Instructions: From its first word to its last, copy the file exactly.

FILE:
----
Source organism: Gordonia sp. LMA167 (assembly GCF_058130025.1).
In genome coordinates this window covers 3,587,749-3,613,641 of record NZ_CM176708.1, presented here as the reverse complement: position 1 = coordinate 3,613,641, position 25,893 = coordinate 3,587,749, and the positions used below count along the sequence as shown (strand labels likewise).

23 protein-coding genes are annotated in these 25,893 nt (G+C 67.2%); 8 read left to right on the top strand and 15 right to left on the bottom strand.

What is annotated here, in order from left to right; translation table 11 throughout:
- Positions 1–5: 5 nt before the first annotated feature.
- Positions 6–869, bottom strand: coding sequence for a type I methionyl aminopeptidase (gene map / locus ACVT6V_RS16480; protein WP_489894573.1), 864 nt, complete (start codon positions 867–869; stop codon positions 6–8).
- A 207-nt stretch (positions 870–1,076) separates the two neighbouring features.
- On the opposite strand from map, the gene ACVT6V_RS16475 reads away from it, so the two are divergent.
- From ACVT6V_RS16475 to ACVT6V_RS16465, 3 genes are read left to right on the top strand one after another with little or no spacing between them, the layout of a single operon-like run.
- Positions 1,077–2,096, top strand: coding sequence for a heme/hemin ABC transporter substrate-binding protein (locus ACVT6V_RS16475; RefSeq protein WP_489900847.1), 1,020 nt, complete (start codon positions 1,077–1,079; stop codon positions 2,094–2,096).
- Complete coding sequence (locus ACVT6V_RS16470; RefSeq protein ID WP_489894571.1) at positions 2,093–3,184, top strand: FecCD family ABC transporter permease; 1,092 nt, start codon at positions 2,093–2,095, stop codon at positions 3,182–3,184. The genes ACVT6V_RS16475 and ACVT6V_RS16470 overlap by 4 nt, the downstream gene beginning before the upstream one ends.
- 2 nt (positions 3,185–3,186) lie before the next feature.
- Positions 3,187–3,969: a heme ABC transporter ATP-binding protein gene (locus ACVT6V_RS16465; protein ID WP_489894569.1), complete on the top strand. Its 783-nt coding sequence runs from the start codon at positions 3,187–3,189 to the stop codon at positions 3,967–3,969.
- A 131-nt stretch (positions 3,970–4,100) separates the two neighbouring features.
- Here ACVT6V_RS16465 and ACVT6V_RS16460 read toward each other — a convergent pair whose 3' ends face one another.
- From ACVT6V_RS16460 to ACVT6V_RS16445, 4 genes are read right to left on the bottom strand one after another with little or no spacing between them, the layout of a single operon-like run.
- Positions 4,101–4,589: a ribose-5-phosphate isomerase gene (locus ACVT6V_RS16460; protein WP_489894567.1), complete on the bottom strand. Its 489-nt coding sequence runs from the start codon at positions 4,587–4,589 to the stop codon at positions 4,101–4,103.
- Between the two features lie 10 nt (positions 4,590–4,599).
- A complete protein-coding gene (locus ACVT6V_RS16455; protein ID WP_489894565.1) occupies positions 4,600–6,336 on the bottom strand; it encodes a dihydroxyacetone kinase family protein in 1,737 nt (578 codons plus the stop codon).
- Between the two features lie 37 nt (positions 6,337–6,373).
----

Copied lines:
Source organism: Gordonia sp. LMA167 (assembly GCF_058130025.1).
In genome coordinates this window covers 3,587,749-3,613,641 of record NZ_CM176708.1, presented here as the reverse complement: position 1 = coordinate 3,613,641, position 25,893 = coordinate 3,587,749, and the positions used below count along the sequence as shown (strand labels likewise).

23 protein-coding genes are annotated in these 25,893 nt (G+C 67.2%); 8 read left to right on the top strand and 15 right to left on the bottom strand.

What is annotated here, in order from left to right; translation table 11 throughout:
- Positions 1–5: 5 nt before the first annotated feature.
- Positions 6–869, bottom strand: coding sequence for a type I methionyl aminopeptidase (gene map / locus ACVT6V_RS16480; protein WP_489894573.1), 864 nt, complete (start codon positions 867–869; stop codon positions 6–8).
- A 207-nt stretch (positions 870–1,076) separates the two neighbouring features.
- On the opposite strand from map, the gene ACVT6V_RS16475 reads away from it, so the two are divergent.
- From ACVT6V_RS16475 to ACVT6V_RS16465, 3 genes are read left to right on the top strand one after another with little or no spacing between them, the layout of a single operon-like run.
- Positions 1,077–2,096, top strand: coding sequence for a heme/hemin ABC transporter substrate-binding protein (locus ACVT6V_RS16475; RefSeq protein WP_489900847.1), 1,020 nt, complete (start codon positions 1,077–1,079; stop codon positions 2,094–2,096).
- Complete coding sequence (locus ACVT6V_RS16470; RefSeq protein ID WP_489894571.1) at positions 2,093–3,184, top strand: FecCD family ABC transporter permease; 1,092 nt, start codon at positions 2,093–2,095, stop codon at positions 3,182–3,184. The genes ACVT6V_RS16475 and ACVT6V_RS16470 overlap by 4 nt, the downstream gene beginning before the upstream one ends.
- 2 nt (positions 3,185–3,186) lie before the next feature.
- Positions 3,187–3,969: a heme ABC transporter ATP-binding protein gene (locus ACVT6V_RS16465; protein ID WP_489894569.1), complete on the top strand. Its 783-nt coding sequence runs from the start codon at positions 3,187–3,189 to the stop codon at positions 3,967–3,969.
- A 131-nt stretch (positions 3,970–4,100) separates the two neighbouring features.
- Here ACVT6V_RS16465 and ACVT6V_RS16460 read toward each other — a convergent pair whose 3' ends face one another.
- From ACVT6V_RS16460 to ACVT6V_RS16445, 4 genes are read right to left on the bottom strand one after another with little or no spacing between them, the layout of a single operon-like run.
- Positions 4,101–4,589: a ribose-5-phosphate isomerase gene (locus ACVT6V_RS16460; protein WP_489894567.1), complete on the bottom strand. Its 489-nt coding sequence runs from the start codon at positions 4,587–4,589 to the stop codon at positions 4,101–4,103.
- Between the two features lie 10 nt (positions 4,590–4,599).
- A complete protein-coding gene (locus ACVT6V_RS16455; protein ID WP_489894565.1) occupies positions 4,600–6,336 on the bottom strand; it encodes a dihydroxyacetone kinase family protein in 1,737 nt (578 codons plus the stop codon).
- Between the two features lie 37 nt (positions 6,337–6,373).